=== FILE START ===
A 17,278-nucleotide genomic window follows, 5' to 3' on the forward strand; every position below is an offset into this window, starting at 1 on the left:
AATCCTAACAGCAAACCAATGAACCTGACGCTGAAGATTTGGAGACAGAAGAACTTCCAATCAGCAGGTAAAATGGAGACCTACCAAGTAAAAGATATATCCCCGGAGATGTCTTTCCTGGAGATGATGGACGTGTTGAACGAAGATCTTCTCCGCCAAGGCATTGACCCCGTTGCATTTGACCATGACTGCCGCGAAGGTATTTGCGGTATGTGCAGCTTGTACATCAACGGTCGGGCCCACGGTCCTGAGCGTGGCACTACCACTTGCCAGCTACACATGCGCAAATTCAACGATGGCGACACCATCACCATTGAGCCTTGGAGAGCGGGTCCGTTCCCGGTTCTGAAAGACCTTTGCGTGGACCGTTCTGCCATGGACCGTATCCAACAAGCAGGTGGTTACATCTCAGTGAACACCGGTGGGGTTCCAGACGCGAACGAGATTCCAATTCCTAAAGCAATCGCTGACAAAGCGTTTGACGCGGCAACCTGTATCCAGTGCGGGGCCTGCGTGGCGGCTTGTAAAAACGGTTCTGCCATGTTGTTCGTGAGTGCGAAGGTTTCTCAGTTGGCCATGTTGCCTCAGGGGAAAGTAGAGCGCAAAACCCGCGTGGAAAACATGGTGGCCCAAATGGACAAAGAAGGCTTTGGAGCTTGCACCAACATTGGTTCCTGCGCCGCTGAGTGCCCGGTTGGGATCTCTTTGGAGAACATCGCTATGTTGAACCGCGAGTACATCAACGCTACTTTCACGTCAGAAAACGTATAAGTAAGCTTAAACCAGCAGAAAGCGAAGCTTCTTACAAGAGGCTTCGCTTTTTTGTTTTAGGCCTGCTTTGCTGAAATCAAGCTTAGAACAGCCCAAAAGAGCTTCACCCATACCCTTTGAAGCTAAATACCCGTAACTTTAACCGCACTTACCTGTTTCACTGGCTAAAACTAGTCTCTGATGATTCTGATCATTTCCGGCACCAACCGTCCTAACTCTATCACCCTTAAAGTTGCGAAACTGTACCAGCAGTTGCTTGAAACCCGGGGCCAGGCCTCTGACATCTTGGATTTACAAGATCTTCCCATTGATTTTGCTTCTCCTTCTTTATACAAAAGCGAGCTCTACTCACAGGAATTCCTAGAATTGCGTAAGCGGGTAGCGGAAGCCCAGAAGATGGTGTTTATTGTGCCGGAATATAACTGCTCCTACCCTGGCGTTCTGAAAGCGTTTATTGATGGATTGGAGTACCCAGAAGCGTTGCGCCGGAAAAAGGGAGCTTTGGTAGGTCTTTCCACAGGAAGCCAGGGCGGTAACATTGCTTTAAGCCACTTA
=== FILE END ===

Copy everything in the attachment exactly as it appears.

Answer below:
A 17,278-nucleotide genomic window follows, 5' to 3' on the forward strand; every position below is an offset into this window, starting at 1 on the left:
AATCCTAACAGCAAACCAATGAACCTGACGCTGAAGATTTGGAGACAGAAGAACTTCCAATCAGCAGGTAAAATGGAGACCTACCAAGTAAAAGATATATCCCCGGAGATGTCTTTCCTGGAGATGATGGACGTGTTGAACGAAGATCTTCTCCGCCAAGGCATTGACCCCGTTGCATTTGACCATGACTGCCGCGAAGGTATTTGCGGTATGTGCAGCTTGTACATCAACGGTCGGGCCCACGGTCCTGAGCGTGGCACTACCACTTGCCAGCTACACATGCGCAAATTCAACGATGGCGACACCATCACCATTGAGCCTTGGAGAGCGGGTCCGTTCCCGGTTCTGAAAGACCTTTGCGTGGACCGTTCTGCCATGGACCGTATCCAACAAGCAGGTGGTTACATCTCAGTGAACACCGGTGGGGTTCCAGACGCGAACGAGATTCCAATTCCTAAAGCAATCGCTGACAAAGCGTTTGACGCGGCAACCTGTATCCAGTGCGGGGCCTGCGTGGCGGCTTGTAAAAACGGTTCTGCCATGTTGTTCGTGAGTGCGAAGGTTTCTCAGTTGGCCATGTTGCCTCAGGGGAAAGTAGAGCGCAAAACCCGCGTGGAAAACATGGTGGCCCAAATGGACAAAGAAGGCTTTGGAGCTTGCACCAACATTGGTTCCTGCGCCGCTGAGTGCCCGGTTGGGATCTCTTTGGAGAACATCGCTATGTTGAACCGCGAGTACATCAACGCTACTTTCACGTCAGAAAACGTATAAGTAAGCTTAAACCAGCAGAAAGCGAAGCTTCTTACAAGAGGCTTCGCTTTTTTGTTTTAGGCCTGCTTTGCTGAAATCAAGCTTAGAACAGCCCAAAAGAGCTTCACCCATACCCTTTGAAGCTAAATACCCGTAACTTTAACCGCACTTACCTGTTTCACTGGCTAAAACTAGTCTCTGATGATTCTGATCATTTCCGGCACCAACCGTCCTAACTCTATCACCCTTAAAGTTGCGAAACTGTACCAGCAGTTGCTTGAAACCCGGGGCCAGGCCTCTGACATCTTGGATTTACAAGATCTTCCCATTGATTTTGCTTCTCCTTCTTTATACAAAAGCGAGCTCTACTCACAGGAATTCCTAGAATTGCGTAAGCGGGTAGCGGAAGCCCAGAAGATGGTGTTTATTGTGCCGGAATATAACTGCTCCTACCCTGGCGTTCTGAAAGCGTTTATTGATGGATTGGAGTACCCAGAAGCGTTGCGCCGGAAAAAGGGAGCTTTGGTAGGTCTTTCCACAGGAAGCCAGGGCGGTAACATTGCTTTAAGCCACTTA